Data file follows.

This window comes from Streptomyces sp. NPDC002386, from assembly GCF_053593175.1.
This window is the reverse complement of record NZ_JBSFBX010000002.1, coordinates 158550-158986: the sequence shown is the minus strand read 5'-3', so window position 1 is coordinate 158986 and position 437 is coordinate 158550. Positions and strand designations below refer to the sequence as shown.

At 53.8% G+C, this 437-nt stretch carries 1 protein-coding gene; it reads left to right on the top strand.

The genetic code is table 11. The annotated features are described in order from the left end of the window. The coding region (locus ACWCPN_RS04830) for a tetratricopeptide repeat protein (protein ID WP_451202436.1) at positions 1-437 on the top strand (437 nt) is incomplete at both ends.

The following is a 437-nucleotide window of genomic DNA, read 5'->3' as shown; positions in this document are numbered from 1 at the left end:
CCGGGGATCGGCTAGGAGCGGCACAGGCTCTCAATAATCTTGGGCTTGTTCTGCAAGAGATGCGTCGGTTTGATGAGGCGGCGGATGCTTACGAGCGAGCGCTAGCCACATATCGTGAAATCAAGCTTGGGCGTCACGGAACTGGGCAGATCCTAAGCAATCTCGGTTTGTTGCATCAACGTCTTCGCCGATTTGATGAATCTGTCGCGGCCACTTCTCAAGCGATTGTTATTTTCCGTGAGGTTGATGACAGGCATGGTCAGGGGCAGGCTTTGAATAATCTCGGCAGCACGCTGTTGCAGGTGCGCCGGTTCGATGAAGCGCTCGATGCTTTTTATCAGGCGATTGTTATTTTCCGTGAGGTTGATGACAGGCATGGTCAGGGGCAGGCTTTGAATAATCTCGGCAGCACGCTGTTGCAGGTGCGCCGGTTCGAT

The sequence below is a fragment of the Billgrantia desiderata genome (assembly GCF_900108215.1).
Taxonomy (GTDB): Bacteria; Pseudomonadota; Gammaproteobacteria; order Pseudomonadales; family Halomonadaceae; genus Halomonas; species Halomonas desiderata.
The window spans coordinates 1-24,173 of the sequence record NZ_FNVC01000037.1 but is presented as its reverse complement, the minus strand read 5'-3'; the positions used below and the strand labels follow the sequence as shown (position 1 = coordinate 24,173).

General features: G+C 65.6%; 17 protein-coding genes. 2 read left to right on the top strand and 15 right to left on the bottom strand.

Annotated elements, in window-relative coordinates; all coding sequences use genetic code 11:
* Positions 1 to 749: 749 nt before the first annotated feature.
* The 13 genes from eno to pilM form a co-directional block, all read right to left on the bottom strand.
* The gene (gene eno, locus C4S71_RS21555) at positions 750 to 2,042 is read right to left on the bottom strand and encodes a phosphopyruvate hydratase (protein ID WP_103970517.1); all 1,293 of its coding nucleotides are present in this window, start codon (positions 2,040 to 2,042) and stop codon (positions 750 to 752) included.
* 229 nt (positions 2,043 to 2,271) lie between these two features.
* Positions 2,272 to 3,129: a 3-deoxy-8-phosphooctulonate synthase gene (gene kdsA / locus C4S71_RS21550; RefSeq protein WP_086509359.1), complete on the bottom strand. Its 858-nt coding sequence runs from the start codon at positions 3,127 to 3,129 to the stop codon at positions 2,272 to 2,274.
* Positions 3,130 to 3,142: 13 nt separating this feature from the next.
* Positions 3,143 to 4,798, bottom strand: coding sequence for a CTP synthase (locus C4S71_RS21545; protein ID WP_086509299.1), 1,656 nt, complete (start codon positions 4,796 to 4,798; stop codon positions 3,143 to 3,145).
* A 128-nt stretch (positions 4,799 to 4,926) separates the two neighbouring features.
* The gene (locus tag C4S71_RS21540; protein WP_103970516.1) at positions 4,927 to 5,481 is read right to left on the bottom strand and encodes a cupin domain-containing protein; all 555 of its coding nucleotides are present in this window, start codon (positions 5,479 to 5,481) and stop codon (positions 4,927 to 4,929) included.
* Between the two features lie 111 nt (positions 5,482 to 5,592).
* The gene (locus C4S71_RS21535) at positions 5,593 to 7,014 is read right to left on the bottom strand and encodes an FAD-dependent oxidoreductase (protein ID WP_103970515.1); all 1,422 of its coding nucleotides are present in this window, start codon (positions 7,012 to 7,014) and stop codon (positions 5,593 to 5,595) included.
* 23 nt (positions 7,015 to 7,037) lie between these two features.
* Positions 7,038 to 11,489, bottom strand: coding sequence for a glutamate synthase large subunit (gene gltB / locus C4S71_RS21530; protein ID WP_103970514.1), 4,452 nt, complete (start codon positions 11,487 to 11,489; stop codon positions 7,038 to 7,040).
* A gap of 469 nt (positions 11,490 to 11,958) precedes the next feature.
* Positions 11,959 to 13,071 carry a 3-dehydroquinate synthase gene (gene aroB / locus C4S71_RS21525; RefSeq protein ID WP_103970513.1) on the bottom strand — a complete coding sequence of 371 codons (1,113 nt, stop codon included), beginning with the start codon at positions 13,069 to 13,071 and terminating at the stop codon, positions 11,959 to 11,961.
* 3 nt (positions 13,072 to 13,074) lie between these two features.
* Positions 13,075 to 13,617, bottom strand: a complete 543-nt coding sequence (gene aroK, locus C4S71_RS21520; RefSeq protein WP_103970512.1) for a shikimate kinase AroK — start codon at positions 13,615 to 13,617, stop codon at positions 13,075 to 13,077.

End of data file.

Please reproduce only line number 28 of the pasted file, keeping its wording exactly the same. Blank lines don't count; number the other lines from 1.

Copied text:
* Positions 13,075 to 13,617, bottom strand: a complete 543-nt coding sequence (gene aroK, locus C4S71_RS21520; RefSeq protein WP_103970512.1) for a shikimate kinase AroK — start codon at positions 13,615 to 13,617, stop codon at positions 13,075 to 13,077.